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Writes Like A Girl

By Chris Colcord

Fort Wayne Reader


When J.K. Rowling was "outed" as the real author of the mystery novel The Cuckoo's Calling this past summer, the somewhat obscure discipline known as "forensic linguistics" was suddenly thrust into the limelight. Very generally, forensic linguists study and assess language patterns and usages and then apply that knowledge across a wide range of related fields; most dramatically, forensic linguists are called in to help with legal matters and criminal investigations, occasionally studying anonymous threats and ransom notes. In those criminal cases, the linguists try to establish a "thumbprint" of the writer's particular literary tendencies in order to determine who wrote the incriminating lines.

In the case of The Cuckoo's Calling (originally attributed to "Robert Galbraith"), however, the linguists were asked to use their skills to figure out if the world's most popular writer might be using a pseudonym. Almost immediately upon publication, many critics didn't believe that "Robert Galbraith" was a real person, for The Cuckoo's Calling seemed far too accomplished for a first-time novelist. Acting on an anonymous tip, the U.K.'s Sunday Times began their own investigation and eventually they cracked the case--the forensic linguists that they hired compared "Robert Galbraith"'s book to two J.K. Rowling novels and determined that Rowling's "writer DNA" was all over the Galbraith book. When asked point blank, Rowling finally fessed up and admitted authorship, and sales for "The Cuckoo's Calling" (not surprisingly) increased about 500,000%, virtually overnight.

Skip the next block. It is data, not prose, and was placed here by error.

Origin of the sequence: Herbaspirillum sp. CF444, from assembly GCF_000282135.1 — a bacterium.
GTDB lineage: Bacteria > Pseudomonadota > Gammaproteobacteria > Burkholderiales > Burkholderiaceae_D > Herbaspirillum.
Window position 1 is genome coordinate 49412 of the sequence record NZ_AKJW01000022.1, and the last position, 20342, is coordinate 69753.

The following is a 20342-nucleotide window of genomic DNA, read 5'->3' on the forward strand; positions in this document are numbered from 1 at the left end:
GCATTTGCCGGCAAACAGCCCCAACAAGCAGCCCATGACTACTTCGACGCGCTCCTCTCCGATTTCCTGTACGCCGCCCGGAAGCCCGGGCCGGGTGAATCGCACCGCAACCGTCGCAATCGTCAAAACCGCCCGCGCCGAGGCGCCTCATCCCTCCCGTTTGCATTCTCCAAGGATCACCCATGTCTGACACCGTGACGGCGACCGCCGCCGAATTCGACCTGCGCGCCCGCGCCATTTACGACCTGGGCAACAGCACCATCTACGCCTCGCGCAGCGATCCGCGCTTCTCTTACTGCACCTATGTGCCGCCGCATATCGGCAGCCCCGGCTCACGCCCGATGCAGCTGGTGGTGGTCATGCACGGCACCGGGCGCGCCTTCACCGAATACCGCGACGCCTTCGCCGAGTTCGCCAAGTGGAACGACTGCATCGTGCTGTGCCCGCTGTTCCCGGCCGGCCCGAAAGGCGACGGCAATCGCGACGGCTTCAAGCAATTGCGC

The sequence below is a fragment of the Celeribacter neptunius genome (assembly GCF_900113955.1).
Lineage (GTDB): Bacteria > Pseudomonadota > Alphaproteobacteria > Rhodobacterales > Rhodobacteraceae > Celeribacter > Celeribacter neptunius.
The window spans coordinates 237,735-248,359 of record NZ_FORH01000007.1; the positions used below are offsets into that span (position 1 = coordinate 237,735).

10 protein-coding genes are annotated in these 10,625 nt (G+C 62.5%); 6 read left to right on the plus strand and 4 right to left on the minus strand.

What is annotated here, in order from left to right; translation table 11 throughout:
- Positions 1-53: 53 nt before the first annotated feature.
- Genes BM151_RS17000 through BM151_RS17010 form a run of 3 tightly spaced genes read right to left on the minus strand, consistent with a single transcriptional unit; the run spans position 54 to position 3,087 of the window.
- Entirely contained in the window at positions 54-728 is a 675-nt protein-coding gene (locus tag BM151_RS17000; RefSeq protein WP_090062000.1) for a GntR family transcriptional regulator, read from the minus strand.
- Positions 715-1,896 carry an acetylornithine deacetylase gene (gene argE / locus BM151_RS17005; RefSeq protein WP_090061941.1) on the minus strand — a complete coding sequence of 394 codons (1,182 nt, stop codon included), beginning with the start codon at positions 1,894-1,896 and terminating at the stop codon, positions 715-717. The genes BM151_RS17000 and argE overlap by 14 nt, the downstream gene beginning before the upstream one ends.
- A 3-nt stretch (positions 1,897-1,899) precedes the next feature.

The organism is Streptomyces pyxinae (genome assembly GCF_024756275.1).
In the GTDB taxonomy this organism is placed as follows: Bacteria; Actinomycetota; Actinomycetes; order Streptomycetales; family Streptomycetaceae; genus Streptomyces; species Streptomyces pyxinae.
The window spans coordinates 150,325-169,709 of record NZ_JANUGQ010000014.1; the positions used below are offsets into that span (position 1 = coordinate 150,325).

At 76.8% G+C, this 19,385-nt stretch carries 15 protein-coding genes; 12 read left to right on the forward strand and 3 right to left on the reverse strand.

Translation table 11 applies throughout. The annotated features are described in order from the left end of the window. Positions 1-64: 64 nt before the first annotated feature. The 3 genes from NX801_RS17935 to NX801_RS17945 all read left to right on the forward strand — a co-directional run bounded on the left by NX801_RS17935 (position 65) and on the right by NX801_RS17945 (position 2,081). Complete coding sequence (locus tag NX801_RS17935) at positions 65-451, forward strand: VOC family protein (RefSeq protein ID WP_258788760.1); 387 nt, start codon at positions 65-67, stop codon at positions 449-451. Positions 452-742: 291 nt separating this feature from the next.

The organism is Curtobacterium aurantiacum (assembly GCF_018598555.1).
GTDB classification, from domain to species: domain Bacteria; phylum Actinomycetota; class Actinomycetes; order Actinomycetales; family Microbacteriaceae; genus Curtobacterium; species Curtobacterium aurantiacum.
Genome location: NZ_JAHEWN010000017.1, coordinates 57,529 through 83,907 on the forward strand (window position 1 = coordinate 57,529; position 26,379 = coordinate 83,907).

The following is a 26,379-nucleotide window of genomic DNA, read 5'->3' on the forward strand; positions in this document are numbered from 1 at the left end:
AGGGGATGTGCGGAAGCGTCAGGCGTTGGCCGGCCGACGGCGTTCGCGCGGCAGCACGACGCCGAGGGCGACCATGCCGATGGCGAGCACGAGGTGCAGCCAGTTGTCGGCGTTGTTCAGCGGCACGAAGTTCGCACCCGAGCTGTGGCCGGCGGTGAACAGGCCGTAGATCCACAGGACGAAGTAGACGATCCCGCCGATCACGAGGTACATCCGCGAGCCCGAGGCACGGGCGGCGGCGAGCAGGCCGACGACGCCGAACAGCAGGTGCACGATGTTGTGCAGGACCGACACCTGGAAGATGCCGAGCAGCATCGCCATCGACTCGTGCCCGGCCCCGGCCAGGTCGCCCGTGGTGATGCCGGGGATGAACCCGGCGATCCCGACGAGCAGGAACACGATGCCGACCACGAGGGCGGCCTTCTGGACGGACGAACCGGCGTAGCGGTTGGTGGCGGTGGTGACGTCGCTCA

One of the linguists was an American, Patrick Juola of Duquesne University, and he promptly became a popular guest on many news shows after the story broke. I caught an interview with Mr. Juola on NPR and it was fascinating to listen to his methodology — linguists analyze a number of different variables (word length, vocabulary, use of prepositions, etc) in order to determine authorship, and they feed all that information into a computer and then collate the results. Juola admitted that it wasn't a slam dunk that Rowling was indeed the writer of The Cuckoo's Calling, but he was pretty confident after studying the data.

What really got my attention about Juola's NPR interview was something he said almost in passing — he mentioned that there are ways to determine if the writer of a particular text is most likely male or female. When pressed to elaborate, Juola said that women, in general, use more colors in their descriptions than men, and that they also are use greater detail when talking about sensory imagery — taste, touch, smell, etc. The moderator, unfortunately, breezed past this fascinating bit of gender differentiation and went onto the next question, but Juola's comment stayed with me, for I've always been curious about this very question: do I write like a "guy?"